Could you please give some suggestions for asking pre-defence review from an opponent. In my case, I have to do it by myself by writing an e-mail. What words would be appropriate and what should be exactly asked (quite likely I shouldn't ask for the whole very detailed review).

For example, how to end this?

Good to hear that the thesis arrived. Once you have read the thesis, identified areas of concern and topics that need to be addressed, could you please ...

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    Is this generally done in your university? Because around here (in Gothenburg, Sweden) we invite external opponents precisely so that students don't already know in advance what questions they are going to get ;) asking for feedback in advance would feel a little unbecoming here, like asking the teacher what's going to be on the exam.
    – xLeitix
    Oct 13 at 9:51
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    @xLeitix In Germany and the Netherlands, asking for feedback seems very common in the pre-submission stage - the point being that the thesis could still be improved at this point, which seems to be in everyone's best interest. Asking for feedback post-submission, but pre-defense seems less common, though, probably for the reasons you mentioned. Oct 13 at 16:07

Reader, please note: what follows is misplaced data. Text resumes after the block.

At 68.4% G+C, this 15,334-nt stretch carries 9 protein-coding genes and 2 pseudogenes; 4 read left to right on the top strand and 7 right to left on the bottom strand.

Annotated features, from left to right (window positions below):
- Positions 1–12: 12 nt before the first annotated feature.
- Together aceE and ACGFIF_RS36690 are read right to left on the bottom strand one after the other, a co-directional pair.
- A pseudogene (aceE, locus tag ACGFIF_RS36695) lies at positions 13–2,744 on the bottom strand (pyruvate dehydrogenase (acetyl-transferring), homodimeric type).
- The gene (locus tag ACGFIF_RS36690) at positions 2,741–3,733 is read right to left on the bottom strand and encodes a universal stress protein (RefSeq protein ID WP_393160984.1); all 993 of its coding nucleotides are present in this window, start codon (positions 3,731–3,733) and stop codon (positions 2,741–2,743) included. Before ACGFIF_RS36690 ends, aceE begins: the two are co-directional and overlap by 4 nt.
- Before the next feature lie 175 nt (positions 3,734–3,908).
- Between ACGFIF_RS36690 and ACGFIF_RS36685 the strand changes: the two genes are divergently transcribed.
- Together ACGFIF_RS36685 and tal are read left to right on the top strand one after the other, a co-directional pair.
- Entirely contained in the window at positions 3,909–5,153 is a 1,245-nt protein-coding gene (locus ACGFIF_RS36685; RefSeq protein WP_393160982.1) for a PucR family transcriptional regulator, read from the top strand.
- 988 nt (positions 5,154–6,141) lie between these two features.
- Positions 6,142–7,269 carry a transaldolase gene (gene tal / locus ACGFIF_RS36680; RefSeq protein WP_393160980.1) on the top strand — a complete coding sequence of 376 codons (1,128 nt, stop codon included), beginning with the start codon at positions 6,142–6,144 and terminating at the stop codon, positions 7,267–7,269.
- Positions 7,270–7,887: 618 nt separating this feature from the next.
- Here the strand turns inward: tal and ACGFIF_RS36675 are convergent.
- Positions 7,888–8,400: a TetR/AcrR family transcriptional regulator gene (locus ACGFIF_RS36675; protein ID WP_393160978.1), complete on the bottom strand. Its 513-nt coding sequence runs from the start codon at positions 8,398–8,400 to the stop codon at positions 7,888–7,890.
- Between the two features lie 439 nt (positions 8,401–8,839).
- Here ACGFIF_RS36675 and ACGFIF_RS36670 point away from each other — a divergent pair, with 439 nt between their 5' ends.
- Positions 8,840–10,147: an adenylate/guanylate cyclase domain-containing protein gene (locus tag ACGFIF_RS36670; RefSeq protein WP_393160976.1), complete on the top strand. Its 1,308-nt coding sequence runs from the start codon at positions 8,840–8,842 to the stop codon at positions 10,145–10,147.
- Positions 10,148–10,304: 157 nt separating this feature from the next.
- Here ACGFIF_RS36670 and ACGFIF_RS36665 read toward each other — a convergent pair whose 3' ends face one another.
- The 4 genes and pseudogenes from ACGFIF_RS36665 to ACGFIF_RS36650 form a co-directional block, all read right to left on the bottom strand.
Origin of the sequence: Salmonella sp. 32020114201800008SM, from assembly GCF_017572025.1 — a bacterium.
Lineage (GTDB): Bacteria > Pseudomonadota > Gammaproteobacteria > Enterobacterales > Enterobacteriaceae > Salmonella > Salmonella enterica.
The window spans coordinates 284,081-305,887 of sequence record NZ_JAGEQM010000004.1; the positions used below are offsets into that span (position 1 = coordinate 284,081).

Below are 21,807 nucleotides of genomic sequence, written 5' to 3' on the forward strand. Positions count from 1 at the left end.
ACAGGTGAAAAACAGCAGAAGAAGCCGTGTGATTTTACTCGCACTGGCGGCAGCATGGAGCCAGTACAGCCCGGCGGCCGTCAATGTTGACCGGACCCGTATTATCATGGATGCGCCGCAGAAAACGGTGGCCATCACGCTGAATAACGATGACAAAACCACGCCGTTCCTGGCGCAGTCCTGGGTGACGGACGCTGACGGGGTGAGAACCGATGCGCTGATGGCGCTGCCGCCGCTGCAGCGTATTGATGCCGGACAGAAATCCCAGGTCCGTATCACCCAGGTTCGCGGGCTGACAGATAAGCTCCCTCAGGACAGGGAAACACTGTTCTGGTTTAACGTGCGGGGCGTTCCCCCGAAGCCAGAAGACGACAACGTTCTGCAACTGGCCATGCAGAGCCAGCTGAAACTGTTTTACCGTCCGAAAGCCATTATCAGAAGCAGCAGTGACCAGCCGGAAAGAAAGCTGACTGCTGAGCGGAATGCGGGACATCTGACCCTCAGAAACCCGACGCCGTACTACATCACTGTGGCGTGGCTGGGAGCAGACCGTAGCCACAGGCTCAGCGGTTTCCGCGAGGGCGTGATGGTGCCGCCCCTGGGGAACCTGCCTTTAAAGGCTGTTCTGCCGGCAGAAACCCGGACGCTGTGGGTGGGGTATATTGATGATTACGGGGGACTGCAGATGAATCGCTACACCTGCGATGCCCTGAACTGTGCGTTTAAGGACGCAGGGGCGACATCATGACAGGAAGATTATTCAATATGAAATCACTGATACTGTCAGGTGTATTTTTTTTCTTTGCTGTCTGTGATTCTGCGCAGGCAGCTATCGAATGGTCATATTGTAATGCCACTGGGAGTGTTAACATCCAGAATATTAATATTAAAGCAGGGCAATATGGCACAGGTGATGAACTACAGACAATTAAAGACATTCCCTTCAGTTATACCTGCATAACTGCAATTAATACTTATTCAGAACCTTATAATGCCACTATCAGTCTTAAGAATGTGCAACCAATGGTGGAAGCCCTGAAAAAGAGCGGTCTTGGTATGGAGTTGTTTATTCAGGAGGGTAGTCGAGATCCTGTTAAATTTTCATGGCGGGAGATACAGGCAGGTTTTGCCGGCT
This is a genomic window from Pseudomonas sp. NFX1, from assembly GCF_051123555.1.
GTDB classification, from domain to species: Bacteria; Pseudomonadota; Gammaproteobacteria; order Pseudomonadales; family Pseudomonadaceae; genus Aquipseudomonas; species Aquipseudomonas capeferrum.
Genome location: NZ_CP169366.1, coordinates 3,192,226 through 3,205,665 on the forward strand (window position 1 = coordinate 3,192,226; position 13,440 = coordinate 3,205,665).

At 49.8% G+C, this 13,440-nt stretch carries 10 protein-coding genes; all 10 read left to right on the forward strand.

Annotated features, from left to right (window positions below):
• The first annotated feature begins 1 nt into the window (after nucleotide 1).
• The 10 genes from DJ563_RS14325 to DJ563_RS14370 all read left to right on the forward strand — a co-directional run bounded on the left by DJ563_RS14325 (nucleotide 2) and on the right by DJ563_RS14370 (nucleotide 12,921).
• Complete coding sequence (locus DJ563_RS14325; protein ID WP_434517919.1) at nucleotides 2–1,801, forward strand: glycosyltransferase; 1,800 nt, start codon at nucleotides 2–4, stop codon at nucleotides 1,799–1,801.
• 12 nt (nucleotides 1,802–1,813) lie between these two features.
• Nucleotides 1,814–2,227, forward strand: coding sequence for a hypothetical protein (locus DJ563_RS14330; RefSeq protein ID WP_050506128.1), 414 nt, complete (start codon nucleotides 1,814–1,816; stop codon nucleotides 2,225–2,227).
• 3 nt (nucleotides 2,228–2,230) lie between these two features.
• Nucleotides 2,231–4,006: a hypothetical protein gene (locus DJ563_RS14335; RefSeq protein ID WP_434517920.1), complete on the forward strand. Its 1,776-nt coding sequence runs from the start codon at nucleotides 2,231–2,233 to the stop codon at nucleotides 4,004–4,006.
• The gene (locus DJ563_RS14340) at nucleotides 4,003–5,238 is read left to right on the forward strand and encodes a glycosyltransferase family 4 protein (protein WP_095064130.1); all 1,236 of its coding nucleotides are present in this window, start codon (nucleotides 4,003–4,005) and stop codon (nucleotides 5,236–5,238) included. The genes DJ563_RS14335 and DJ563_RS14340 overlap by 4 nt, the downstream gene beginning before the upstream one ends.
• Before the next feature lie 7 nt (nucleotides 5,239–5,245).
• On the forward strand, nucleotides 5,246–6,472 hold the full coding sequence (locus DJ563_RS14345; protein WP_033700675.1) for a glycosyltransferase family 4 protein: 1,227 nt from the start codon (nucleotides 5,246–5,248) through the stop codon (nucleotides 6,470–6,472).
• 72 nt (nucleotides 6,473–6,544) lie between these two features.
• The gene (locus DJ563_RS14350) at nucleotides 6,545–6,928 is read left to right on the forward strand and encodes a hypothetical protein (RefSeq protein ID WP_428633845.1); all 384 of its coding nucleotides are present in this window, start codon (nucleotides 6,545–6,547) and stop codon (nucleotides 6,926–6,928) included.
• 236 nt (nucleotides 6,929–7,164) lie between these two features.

I would reword the second sentence as

Please let me know if there are corrections/improvements to be made.

This is some straightforward, down-to-business tone which feels perfectly fine with collaborators even if you've just agreed to work together (and in a sense, the opponent has agreed to help you work on your thesis!). The original wording has two disagreeable properties: first, it is quite wordy with you beating around the bush in a communication that doesn't need to be this formal (IMHO) and second, you kind of guide the reader through these tasks one by one, as if assigning a job to them. Instead, your intention is to make a request, so "Do X, Y and Z and then please, do N". Maybe it is just me but that rubbed me the wrong way.

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